Crossing Borders in Schengen

While staying in Munich, we decided to take a day trip to Innsbruck. The beauty of travelling through Europe with a Eurail pass is that it affords one the luxury of making spontaneous plans. The beautiful town of Innsbruck is nestled in lush mountains. Its city centre is buzzing – electric just enough to be jovial, and calm just enough to enjoy the natural beauty that surrounds it. Within the day, we managed to cover several touristic hot spots including Nordkette, the cable car that took us to a mountain top, offering panoramic views of the Austrian landscape. By evening, as we stood at the platform, waiting for our delayed train to take us back to Munich, a calm prevailed. We were tired but happy. Innsbruck was worth it. We were tired but happy. We were unaware of the anti-climax that awaited us on board the “Munich express”.

At 10 pm, as our carriage prepared to swoosh past Mannheim, two police officers got on board and demanded our passports. Our green booklets of glory, at that time, lay safely tucked inside our Munich hotel room locker. I began to have a panic attack – hot, hot blood gushing to my face, my limbs becoming lifeless. I had a hard time operating my mobile phone, as I tried showing the police officer our return tickets to Pakistan. It was an act of desperation that bore no fruit. He was in no mood to grant us the benefit of the doubt. We were rudely asked to get off the train. As we made our way towards a container in a park behind the train station – a makeshift police station – the heart pounded vociferously. Our 5 year old was both alert and exhausted. He was holding in tears being mature enough to know that nothing about what was going on, was normal.

A lady officer in the station, we felt, was subtly pleading our case with the officer who brought us in. They were speaking German, so we didn’t know the exact exchanges being made, but he said “Pakistan” furiously several times in his conversation, while she’d look toward our kid time and again. To her, we seemed okay to release. Eventually, a call to our hotel was sanctioned. It was past midnight and the “24-hour” front desk wouldn’t pick up. When they finally did, I patiently explained the situation to them, gave them our room number and locker combination. Following 45 minutes of agony, the officers received emailed scans of our visas and passports.

A taxi was then summoned for us. Of course, the one hour drive through the highways of Germany was on our tab. The lady officer escorted us to the taxi stand, and apologized repeatedly for our sour experience. There was apparently an illegal immigrant problem in the area, and the police there wasn’t equipped with biometric machines. She knew that although bringing us in was within her colleague’s power, not doing so was also an option. Not in so many words, her parting gestures towards us were apologetic in lieu of borderline racist behaviour meted out by him.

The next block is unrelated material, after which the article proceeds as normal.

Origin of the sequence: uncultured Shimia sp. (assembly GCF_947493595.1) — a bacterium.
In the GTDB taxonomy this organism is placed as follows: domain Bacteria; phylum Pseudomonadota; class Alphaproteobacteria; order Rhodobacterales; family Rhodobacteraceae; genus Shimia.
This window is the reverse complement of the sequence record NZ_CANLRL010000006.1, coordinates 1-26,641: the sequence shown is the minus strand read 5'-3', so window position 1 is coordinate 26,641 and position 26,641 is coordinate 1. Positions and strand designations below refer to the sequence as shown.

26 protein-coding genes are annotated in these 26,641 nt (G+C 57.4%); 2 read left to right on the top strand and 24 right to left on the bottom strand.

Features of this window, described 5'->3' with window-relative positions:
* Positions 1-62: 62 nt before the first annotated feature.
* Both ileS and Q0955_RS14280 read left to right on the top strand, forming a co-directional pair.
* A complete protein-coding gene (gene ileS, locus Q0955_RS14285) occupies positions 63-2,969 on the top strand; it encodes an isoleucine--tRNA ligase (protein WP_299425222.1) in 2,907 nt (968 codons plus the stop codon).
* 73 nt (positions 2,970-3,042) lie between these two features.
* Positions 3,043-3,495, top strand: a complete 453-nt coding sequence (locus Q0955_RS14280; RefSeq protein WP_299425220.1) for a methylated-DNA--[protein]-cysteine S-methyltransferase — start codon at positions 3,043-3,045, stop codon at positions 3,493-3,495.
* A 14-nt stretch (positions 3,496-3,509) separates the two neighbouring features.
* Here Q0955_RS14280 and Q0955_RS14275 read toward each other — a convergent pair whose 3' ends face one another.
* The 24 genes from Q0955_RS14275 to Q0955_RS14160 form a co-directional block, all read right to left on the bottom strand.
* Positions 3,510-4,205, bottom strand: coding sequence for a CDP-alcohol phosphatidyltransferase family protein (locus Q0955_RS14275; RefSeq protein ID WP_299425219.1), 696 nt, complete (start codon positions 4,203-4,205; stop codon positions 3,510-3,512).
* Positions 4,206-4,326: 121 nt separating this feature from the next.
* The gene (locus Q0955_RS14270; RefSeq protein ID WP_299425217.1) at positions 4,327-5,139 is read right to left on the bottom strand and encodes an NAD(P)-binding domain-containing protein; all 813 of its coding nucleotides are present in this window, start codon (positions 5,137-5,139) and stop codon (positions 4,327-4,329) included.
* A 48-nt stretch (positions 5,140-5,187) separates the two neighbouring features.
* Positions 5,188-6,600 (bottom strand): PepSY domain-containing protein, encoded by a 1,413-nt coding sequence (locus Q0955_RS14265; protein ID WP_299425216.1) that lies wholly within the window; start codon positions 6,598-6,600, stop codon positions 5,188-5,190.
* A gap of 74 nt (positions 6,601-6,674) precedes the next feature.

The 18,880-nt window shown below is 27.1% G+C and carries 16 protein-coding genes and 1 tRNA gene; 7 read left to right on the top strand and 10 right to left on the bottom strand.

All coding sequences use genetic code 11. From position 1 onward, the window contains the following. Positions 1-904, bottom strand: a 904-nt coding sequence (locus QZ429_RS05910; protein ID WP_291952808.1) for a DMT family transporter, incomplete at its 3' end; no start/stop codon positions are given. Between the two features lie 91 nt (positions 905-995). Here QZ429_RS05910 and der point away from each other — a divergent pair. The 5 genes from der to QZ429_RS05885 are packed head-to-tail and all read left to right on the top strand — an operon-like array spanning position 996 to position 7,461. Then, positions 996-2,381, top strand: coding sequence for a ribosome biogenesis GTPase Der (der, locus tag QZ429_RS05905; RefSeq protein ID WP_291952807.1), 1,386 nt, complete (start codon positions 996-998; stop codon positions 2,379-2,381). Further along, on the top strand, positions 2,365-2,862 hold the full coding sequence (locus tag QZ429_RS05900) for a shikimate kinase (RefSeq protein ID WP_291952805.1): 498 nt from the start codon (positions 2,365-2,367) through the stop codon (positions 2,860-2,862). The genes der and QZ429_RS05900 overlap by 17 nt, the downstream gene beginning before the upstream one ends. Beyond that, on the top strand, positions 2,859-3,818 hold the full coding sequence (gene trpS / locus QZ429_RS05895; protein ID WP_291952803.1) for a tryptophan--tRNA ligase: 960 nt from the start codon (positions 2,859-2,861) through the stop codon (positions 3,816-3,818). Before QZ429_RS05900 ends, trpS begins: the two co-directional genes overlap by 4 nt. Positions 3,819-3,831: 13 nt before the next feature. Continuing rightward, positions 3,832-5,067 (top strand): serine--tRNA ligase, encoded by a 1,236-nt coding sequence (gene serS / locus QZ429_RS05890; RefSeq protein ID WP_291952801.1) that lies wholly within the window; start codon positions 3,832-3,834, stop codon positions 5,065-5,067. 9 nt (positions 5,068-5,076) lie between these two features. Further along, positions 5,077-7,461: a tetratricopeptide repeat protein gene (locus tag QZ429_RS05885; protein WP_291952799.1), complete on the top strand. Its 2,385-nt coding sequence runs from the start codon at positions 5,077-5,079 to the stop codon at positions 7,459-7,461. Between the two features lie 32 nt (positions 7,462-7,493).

All is well that ends well, but we would never want to be in that situation again. Always carry your passports along during cross-border day trips in Europe. Sure, the borders are blurred within the Schengen area, but random checks are a real possibility.

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Europe via Rail or by Air?

A question often put forward by eager travelers planning their first trip to Europe. I am proudly biased in favour of rail travel. Here’s why:

  • European airports are situated outside the city centre. You need to get to the airport at least 2 hours prior to your flight. When you add the time and money it takes to get to the airport in the city of departure and from the next airport to the city of arrival, you will have wasted a lot of time.
  • All central and major stations are situated in city centres. They are easily and cheaply accessible.
  • With train travel, there is no requirement to check-in so you can very easily arrive within 10 minutes of departure time.
  • You can even transit in cities on the way. Just leave your luggage at a locker facility on the station, step out to roam the city, and then, catch a later train for your final destination.
  • Seeing Europe by rail also allows you the flexibility of keeping your schedule spontaneous. Buy tickets (or supplements, if required with your Eurail pass) when at the station. For most routes – especially within one country – this is very doable. It keeps the element of surprise alive.
  • For longer routes, it is also possible to take a night train. These will offer flat beds. Since those won’t be as expensive as a hotel room, by next morning, you will have saved money and welcomed a new dawn, a new city.
  • Budget airlines have extremely stingy luggage rules and limitations. With train travel, the weight and/or dimensions of your bags and accessories, are not a hindrance.
  • Eurail pass holders, do not forget that you get perks (like hotel discounts) and complimentary ferry / cruise travel. Be sure to check what is on offer.

Have we missed something? Please use the comments section below.